This interactive map allows the user to explore projected alterations of land surfaces in coastal communities, based on different scenarios of sea level changes over time.

This video introduces the concept of daylighting - the use of windows or skylights for natural lighting and temperature regulation - and how it is a building strategy that can save operating costs for homeowners and businesses.

This series of informative graphics provide a regional overview of US energy resources.

As a segment in PBS's Coping with Climate Change series, Hari Sreenivasan reports on the actions the city of Chicago is taking to mitigate climate change in an urban landscape.

This video provides an overview of how computer models work. It explains the process of data assimilation, which is necessary to ensure that models are tied to reality. The video includes a discussion of weather models using the Goddard Earth Observing System (GEOS-5) model and climate models using the MERRA (Modern Era Retrospective Analysis for Research and Applications) technique.

A collection of repeat photography of glaciers from the National Snow and Ice Data Center (NSIDC). The photos are taken years apart at or near the same location, and at the same time of year. These images illustrate how dramatically glacier positions can change even over a relatively short period in geological time: 60 to 100 years. Background essay and discussion questions are included.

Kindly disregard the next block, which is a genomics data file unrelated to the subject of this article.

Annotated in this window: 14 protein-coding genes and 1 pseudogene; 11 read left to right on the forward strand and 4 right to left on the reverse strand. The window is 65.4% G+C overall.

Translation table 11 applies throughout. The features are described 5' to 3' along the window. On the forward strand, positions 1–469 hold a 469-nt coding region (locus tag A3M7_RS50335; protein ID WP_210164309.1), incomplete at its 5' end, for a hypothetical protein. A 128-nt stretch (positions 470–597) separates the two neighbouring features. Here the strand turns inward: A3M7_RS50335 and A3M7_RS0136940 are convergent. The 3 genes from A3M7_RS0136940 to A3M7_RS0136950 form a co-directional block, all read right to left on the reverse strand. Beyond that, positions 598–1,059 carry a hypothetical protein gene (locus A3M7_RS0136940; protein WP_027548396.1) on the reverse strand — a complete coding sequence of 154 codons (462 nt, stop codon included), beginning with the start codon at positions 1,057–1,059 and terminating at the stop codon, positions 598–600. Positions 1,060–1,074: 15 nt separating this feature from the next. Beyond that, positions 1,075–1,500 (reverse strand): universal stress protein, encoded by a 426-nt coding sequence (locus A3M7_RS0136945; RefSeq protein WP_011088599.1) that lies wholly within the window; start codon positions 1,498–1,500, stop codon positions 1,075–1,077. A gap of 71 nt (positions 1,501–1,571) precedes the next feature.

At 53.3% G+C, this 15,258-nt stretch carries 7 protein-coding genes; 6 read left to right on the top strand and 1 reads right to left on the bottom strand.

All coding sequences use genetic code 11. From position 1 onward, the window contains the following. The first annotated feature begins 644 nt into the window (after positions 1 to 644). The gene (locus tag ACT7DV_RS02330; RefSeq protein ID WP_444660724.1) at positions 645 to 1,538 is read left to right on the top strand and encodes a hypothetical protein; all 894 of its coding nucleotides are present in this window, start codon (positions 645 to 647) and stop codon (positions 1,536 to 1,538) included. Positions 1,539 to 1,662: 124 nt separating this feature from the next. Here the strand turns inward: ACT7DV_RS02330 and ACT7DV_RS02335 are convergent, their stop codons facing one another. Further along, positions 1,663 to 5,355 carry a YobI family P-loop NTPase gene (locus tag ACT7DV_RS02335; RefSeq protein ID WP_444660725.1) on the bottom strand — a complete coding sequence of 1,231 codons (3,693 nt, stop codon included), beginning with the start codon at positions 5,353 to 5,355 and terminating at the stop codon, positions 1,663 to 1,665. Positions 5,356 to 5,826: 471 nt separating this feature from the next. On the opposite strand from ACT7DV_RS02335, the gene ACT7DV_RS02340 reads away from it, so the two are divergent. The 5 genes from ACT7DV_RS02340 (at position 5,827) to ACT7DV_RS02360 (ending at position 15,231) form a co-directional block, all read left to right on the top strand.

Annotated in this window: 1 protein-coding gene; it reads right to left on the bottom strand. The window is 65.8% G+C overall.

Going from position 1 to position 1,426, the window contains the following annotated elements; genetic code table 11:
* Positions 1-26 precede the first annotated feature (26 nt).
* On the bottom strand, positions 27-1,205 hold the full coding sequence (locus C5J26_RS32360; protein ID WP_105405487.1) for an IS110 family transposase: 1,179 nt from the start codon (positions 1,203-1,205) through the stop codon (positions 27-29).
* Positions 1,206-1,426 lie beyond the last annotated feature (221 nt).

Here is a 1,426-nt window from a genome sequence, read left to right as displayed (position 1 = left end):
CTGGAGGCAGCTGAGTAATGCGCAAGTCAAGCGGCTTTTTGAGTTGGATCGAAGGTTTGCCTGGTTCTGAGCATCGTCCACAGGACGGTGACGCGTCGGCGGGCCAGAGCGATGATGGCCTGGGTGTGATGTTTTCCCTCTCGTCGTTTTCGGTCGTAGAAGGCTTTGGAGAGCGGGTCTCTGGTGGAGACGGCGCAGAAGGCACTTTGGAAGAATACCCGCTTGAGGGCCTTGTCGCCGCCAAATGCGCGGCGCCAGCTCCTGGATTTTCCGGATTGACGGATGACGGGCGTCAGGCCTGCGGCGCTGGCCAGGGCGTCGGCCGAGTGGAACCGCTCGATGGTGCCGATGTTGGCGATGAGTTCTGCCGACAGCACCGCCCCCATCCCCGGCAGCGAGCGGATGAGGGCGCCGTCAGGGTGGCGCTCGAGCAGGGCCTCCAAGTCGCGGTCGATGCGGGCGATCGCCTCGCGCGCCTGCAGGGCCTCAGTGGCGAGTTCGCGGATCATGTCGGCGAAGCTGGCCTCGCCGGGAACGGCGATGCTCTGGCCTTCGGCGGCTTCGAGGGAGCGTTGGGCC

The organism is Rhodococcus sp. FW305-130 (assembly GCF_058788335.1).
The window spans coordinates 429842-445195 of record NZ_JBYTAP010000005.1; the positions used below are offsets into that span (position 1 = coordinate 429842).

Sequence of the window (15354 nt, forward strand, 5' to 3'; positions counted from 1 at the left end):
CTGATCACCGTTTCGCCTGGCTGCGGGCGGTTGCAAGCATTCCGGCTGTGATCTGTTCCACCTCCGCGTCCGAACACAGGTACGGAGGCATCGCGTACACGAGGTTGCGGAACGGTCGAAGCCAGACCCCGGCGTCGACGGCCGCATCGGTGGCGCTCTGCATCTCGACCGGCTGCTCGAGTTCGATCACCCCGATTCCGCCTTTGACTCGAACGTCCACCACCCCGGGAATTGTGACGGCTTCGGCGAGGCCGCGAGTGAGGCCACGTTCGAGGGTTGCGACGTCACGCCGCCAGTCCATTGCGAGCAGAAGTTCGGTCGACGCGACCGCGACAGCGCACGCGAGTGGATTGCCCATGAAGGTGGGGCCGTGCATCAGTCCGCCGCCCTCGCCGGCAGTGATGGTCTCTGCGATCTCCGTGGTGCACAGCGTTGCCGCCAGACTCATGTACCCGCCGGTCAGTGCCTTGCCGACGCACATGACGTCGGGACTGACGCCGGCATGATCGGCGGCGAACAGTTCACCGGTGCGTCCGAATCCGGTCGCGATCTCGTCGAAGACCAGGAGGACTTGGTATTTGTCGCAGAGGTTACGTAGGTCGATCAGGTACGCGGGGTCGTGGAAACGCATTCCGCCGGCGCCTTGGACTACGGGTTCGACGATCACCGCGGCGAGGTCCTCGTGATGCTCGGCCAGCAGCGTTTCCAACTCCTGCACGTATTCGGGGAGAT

This video reviews key points as well as pros and cons of nuclear power.

This is an interactive webtool that allows the user to choose a state or country and both assess how climate has changed over time and project what future changes are predicted to occur in a given area.

This video considers the current estimates of sea level rise as possibly too conservative and discusses more recent data on ice melt rates coming from Antarctica and Greenland, showing rates of melt at up to 5 times as rapid. Scientists discuss what levels and rates of sea level rise have occurred in the past, including the Pliocene, which demonstrated 1m rise every 20 years.

An applet about the Milankovitch cycle that relates temperature over the last 400,000 years to changes in the eccentricity, precession, and orbital tilt of Earth's orbit.

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